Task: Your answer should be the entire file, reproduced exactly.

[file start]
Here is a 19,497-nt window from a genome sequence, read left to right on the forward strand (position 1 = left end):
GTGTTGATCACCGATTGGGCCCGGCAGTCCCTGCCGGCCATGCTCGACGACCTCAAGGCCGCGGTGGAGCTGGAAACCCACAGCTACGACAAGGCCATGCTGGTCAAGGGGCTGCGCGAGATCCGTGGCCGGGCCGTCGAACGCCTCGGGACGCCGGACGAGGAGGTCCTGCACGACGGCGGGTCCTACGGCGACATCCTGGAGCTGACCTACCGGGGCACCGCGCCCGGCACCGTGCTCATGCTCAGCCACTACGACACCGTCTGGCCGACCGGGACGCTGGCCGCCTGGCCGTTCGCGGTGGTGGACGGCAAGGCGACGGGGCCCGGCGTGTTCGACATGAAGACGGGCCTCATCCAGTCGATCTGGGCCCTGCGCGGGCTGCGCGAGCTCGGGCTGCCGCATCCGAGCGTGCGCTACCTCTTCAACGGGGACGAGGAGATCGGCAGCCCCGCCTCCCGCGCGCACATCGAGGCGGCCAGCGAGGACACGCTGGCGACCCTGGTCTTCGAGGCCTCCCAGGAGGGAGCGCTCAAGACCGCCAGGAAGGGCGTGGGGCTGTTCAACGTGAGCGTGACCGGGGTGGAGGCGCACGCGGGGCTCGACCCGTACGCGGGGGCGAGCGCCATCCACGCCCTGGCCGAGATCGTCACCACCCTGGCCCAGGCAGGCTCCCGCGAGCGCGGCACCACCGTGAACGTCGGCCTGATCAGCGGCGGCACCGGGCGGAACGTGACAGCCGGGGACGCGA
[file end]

Here is a 19,497-nt window from a genome sequence, read left to right on the forward strand (position 1 = left end):
GTGTTGATCACCGATTGGGCCCGGCAGTCCCTGCCGGCCATGCTCGACGACCTCAAGGCCGCGGTGGAGCTGGAAACCCACAGCTACGACAAGGCCATGCTGGTCAAGGGGCTGCGCGAGATCCGTGGCCGGGCCGTCGAACGCCTCGGGACGCCGGACGAGGAGGTCCTGCACGACGGCGGGTCCTACGGCGACATCCTGGAGCTGACCTACCGGGGCACCGCGCCCGGCACCGTGCTCATGCTCAGCCACTACGACACCGTCTGGCCGACCGGGACGCTGGCCGCCTGGCCGTTCGCGGTGGTGGACGGCAAGGCGACGGGGCCCGGCGTGTTCGACATGAAGACGGGCCTCATCCAGTCGATCTGGGCCCTGCGCGGGCTGCGCGAGCTCGGGCTGCCGCATCCGAGCGTGCGCTACCTCTTCAACGGGGACGAGGAGATCGGCAGCCCCGCCTCCCGCGCGCACATCGAGGCGGCCAGCGAGGACACGCTGGCGACCCTGGTCTTCGAGGCCTCCCAGGAGGGAGCGCTCAAGACCGCCAGGAAGGGCGTGGGGCTGTTCAACGTGAGCGTGACCGGGGTGGAGGCGCACGCGGGGCTCGACCCGTACGCGGGGGCGAGCGCCATCCACGCCCTGGCCGAGATCGTCACCACCCTGGCCCAGGCAGGCTCCCGCGAGCGCGGCACCACCGTGAACGTCGGCCTGATCAGCGGCGGCACCGGGCGGAACGTGACAGCCGGGGACGCGA